Jacques Leduc and Memories of a Different Era

Jacques Leduc

Jacques Leduc

This past weekend I went to some screenings at the annual Rendez-vous du cinéma québecois and caught up with some documentaries I missed last year. The RVCQ offers a dazzling combination of riches: fiction and docs, animation and multi-media experiences, screenings, workshops, panels and round tables. My friend and constant co-worker Martin Duckworth was impressed by a workshop with Montreal filmmaker Jacques Leduc.

Jacques Leduc began working as a cinematographer and director in 1965. His debut as a director was with the short Documentary Chantal en vrac (1965). Leduc followed this with his first feature fiction film two years later, Nominigue… depuis qu’il existe (1967) and then his first feature documentary film Cap d’espoir (1969). For the next two decades in the 70’s and 80’s, Jacques Leduc continued to work films with the NFB. During this time he collaborated on the NFB film Chronique de la vie quotidienne(1978), a series of 8 films. These varied in length from 10 to 82 minutes, in a cinema vérité style of observing the lives of ordinary people. He left in 1990 to become a freelance filmmaker, soon making the film La vie fantôme (1992) that won the Best Canadian Film at the Montreal World Film Festival. Since then he has been collaborating with other filmmakers both as a director and a cinematographer.

Here is what Martin has to say about the workshop:

Rendez-vous with Jacques Leduc was an hour of nostalgia for the end of a golden era (late seventies) when it was possible to get a film programmed at l’ONF with a proposal of a page and a half, and then take a year to make it. A time when there was a collective conscience among Quebec film-makers of a culture to celebrate. A time when the candid-camera style that started with Lonely Boy had reached its peak in the films of Gilles Groulx and Pierre Perrault, leaving room for blending it in with some of the more controlled “cinematic” style then being introduced in Quebec features–dollies, cranes, long takes. A time when documentary film crews could easily blend with crowds, free of the fear and suspicion that has tied documentary crews these days to the laborious task of getting people to sign release forms. The collectively signed films that were shown prior to the discussion (“Chronique de la vie quotidienne”) were born in the tavern where Film Board personnel went for lunch. Jacques Leduc coordinated ideas, crews, locations and editing, and was grateful for the support given by producer Jacques Bobet to a production without a script or completion schedule. One of our most original directors, Robert Morin (Requiem pour un beau sans-coeur (1992),Quiconque meurt, meurt a douleur (1997), Operation Cobra (2001)), credited the series with inspiring him to start up a video cooperative which has been important to many Quebec filmmakers. Fiction director Louis Bélanger (Nightlight (2003), The Timekeeper (2007), Route 132 (2010)) talked of how moved he was by the respect that Leduc obviously had for his characters. And DOP Pierre Letarte who worked for many years at the NFB stressed that it was not the equipment or the shooting style that gave the series its humane quality, but the close relationships that the crew established with the characters.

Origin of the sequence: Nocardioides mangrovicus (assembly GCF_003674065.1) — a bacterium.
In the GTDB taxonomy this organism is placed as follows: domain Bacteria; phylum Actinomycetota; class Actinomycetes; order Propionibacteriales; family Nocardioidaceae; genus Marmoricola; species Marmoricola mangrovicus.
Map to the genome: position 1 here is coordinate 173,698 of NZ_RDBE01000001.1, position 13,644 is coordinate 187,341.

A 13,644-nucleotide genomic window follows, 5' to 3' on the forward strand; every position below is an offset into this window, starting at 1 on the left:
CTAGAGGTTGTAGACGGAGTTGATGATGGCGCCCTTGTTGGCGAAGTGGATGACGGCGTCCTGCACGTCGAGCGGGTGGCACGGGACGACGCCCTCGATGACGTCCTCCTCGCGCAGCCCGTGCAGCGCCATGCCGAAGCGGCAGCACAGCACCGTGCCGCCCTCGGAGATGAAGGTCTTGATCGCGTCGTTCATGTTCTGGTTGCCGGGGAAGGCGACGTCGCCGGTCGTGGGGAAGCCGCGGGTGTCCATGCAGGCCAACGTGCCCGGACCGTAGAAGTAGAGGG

Robert Morin

Rober Morin

Louis Belanger

Louis Bélanger

Uncovering the hidden history of the Roma in the Holocaust

Ceija Stojka

Going to the Montreal World Film Festival is a hit-and miss kind of affair. One easily has the impression there is no serious programming effort, it seems like anything goes, and screening some of the films gives you a strong impression nothing would ever be turned down. But there are also some excellent films.

At the most recent edition went to see a couple of documentaries which had interesting subject matter but which seemed unfinished. But I also saw one really excellent doc, A People Uncounted, produced by a team of filmmakers which includes several children or grandchildren of Holocaust survivors, most of them Jewish, at Urbinder films.

Shot in eleven countries, it tells the horrific story of the Roma – often known as Gypsies – as little-known victims of the nazi death camps. I found it to be a very compelling and very unusual film, sort of a hybrid between an information-heavy current affairs doc and a very sophisticated beautifully shot film. Another peculiarity about this film is that it was made with – anonymous – private money.